Don't tell your colleagues or organization in advance that you're quitting. Keep it simple and to yourself until you hand in your resignation. The less drama you cause, the better. If you feel it's necessary to explain your decision, do so politely and professionally.

Don't burn any bridges when you quit

After you've handed in your resignation, you may experience an urge to tell your employers how unhappy you were working for them. While this is normal, keeping your mouth shut and resisting the urge to burn bridges is important. Don't tell your employers that you hated working for them or that they were terrible people to work with. Doing so may make them resentful and could result in them writing you off as a bad employee. Don't bad-mouth anyone in your organization. This can damage your reputation as an honest, respectable employee. You don't want to do what they do in the movies and create some sort of show for your last impression there to be built on.


Don't be an unprofessional quitter

It's important to remain professional while quiet quitting. Don't cause any extra drama or disruption; simply hand in your resignation with no strings attached. Don't deliver your resignation in person or write it on a sticky note; this is unprofessional and could cause your employers to lose respect for you. If your employer requests a reason for your resignation, be honest about your decision but keep it short and sweet. Simply telling your

employer that you've found a better opportunity elsewhere is unprofessional. You may have to lay all the cards on the table in a professional and structured way as this could be feedback that they can use to better current/future experiences with employees.

Do have a good reason for quitting

Before you decide to quit, think about why you're doing it. Having a good reason for quitting, such as pursuing other opportunities, seeking a better work-life balance, or seeking a position with better compensation, can make your resignation more effective.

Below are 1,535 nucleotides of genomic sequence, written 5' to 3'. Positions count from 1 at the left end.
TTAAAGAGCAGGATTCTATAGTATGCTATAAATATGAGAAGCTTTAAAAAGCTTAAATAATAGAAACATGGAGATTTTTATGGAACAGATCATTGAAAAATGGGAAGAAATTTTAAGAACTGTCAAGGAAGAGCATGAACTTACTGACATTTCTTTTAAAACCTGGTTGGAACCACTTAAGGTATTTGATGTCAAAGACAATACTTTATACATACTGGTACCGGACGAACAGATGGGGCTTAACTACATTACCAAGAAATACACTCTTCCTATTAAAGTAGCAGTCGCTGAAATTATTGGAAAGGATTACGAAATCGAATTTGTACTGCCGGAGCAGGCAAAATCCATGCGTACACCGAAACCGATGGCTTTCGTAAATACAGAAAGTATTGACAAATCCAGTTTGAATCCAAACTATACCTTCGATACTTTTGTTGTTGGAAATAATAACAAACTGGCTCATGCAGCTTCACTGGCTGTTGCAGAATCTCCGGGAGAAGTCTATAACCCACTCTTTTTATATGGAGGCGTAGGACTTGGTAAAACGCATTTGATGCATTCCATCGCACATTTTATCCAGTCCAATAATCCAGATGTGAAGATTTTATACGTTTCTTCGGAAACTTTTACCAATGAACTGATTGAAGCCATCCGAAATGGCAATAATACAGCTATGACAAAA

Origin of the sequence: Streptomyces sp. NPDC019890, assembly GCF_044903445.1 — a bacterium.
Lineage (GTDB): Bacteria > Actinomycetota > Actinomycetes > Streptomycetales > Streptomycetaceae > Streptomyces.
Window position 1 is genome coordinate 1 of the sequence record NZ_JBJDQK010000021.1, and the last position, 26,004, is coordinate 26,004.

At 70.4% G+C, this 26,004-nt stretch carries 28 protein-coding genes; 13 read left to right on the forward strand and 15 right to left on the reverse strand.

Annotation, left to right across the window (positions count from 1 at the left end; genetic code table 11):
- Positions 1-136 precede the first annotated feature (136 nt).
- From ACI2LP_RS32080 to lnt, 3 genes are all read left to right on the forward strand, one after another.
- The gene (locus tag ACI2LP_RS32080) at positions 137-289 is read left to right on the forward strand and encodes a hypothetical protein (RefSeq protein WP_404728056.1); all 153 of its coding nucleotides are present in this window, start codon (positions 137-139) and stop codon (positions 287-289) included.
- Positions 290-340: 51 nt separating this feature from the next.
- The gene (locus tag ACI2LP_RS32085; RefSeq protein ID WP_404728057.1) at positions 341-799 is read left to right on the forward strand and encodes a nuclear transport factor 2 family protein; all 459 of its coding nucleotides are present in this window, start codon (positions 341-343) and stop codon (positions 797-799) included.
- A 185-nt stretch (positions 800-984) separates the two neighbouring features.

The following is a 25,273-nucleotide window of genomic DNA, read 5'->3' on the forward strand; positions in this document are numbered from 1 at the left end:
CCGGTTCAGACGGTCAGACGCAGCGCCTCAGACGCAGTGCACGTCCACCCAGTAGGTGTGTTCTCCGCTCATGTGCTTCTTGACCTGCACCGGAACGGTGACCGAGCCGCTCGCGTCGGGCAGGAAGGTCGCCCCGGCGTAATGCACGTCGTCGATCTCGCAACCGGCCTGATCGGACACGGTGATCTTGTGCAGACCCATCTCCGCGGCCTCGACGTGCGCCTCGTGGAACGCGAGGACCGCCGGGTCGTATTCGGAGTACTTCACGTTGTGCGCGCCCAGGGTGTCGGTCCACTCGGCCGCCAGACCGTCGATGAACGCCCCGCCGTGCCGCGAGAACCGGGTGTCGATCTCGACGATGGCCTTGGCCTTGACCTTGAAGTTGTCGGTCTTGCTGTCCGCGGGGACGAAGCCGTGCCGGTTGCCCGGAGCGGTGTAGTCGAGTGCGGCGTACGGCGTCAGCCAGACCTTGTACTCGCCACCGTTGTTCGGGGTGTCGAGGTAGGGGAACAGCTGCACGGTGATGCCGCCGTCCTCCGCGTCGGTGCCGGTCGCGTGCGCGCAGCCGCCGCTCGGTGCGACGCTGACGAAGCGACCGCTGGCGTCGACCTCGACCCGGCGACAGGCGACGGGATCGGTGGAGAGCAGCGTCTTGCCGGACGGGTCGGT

If you simply walk out without any explanation, your employer may assume that you're unhappy with your work environment, or that this job had suddenly become unimportant to you. Doing your research before quitting can also help you find new employers that may be interested in what you have to offer. You may get lucky and end up finding that dream job you have always wanted.


Do build up your resume while you're at it

Quitting your job isn't always necessary, but it's often advised to do so if your work situation is unbearable. Before you quit, try to find ways to make your work environment better for yourself and your colleagues. Don't be afraid to speak up if you feel like something needs to change. If your employer is amicable, they may be willing to negotiate with you to make the work environment better for everyone. If these efforts prove unsuccessful, quitting may be the best way for you to move on. While you don't want to burn any bridges by quitting without notice, you also don't want to remain in a job that's negatively impacting your mental, emotional, and physical health.

Quitting your job can be scary, but it's important to remember that it doesn't have to be a negative experience. Quiet quitting is the best way to go if you're unhappy with your work environment and want out without causing disruption. Don't be too hasty when deciding whether to stay or go. Make sure that quitting is the right decision for you and do your best to make it as smooth as possible. How you end a job can follow you wherever you go, so it is best to remember that when you start to pursue other career paths.